The wooden hulled steamlighter Enterprise (30t) was owned by Messrs Logan & Son, fish merchants in Paisley and skippered by Captain Dugald Carmichael. Launched in Glasgow in 1865 she was typical of many of these small vessels that plied the rivers and sea lochs of the west coast of Scotland, delivering supplies to the communities of the islands. On 19th November 1882 she was en route from Greenock to Tarbert on Loch Fyne with empty herring boxes with a crew of seven aboard. That same evening the steamship Strathendrick (500t) was inbound from Limerick to Glasgow.
It was around 6pm and darkness had fallen some time earlier making both skippers alert but not concerned as the night was clear. Both vessels approached Kempock Point, Gourock and seemed to be well positioned to pass port to port when the Enterprise suddenly veered across the bows of the Strathendrick. There was no time for the skipper of the other ship to take avoiding action and the Strathendrick’s bow tore into the starboard side of the Enterprise, amidships cutting her to the water line. She was doomed. Five of her crew managed to clamber aboard the Strathendrick before she sank taking her mate and fireman with her. Although the Strathendrick and some other vessels which had come out from shore to assist searched the area for some time, there was no sign of the two men amid the hundreds of floating herring boxes from the Enterprise’s cargo.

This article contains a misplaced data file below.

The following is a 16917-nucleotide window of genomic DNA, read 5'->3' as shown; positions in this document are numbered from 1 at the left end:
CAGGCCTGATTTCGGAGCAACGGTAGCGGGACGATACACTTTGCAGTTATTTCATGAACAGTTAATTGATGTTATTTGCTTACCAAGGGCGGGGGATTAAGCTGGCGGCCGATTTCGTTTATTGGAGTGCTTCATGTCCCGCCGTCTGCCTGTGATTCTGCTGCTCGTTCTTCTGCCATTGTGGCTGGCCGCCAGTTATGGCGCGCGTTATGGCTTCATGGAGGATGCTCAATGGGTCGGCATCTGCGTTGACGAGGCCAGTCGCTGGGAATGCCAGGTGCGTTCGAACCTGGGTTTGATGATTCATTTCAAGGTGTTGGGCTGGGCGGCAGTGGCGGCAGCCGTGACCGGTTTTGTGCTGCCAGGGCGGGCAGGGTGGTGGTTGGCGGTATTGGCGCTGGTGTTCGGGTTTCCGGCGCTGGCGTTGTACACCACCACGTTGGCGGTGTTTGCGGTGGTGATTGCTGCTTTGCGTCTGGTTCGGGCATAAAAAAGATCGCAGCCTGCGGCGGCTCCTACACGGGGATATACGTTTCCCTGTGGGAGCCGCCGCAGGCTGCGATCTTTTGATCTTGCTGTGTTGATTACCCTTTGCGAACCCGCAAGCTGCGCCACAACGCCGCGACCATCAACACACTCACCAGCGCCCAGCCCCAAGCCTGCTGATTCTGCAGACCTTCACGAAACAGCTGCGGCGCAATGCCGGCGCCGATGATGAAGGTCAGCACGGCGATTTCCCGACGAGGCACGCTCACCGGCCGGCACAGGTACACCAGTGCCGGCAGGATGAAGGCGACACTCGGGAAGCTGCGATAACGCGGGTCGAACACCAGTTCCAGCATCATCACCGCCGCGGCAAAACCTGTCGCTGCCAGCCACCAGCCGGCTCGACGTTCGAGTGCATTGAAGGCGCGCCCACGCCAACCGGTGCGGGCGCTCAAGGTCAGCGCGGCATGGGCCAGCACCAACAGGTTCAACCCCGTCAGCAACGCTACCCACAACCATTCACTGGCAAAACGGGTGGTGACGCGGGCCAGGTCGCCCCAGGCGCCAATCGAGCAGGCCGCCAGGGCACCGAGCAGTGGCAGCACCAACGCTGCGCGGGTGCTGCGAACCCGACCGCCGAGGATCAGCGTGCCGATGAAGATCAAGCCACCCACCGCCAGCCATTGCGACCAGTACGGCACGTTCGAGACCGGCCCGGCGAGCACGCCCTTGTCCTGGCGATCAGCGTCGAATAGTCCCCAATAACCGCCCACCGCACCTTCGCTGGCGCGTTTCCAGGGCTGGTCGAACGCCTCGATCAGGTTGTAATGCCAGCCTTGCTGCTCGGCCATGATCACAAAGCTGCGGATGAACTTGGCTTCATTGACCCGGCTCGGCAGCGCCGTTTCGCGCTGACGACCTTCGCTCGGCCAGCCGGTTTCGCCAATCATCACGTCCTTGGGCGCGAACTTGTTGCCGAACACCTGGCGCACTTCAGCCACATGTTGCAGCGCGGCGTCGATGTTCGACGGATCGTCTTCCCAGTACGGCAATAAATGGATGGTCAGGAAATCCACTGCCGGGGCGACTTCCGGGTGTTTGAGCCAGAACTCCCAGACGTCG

The Wreck Today
The wreck of the Enterprise has almost completely disappeared but her boiler still stands upright in 32 metres about 100 metres off shore at Kempock Point in position 55° 57.833’N, 04° 49.282’W. Around the boiler there are a few bits and pieces of wreckage including some of the copper plating of the ship’s hull.
The site lies very close to the route of the Gourock to Dunoon ferry and, as such, boat cover and the clear display of an ‘A’ flag are essential. Better still, arrange your dive between the ferry times. The site is also subject to some tidal flow at certain states of the tide and visibility is rarely more than two or three metres.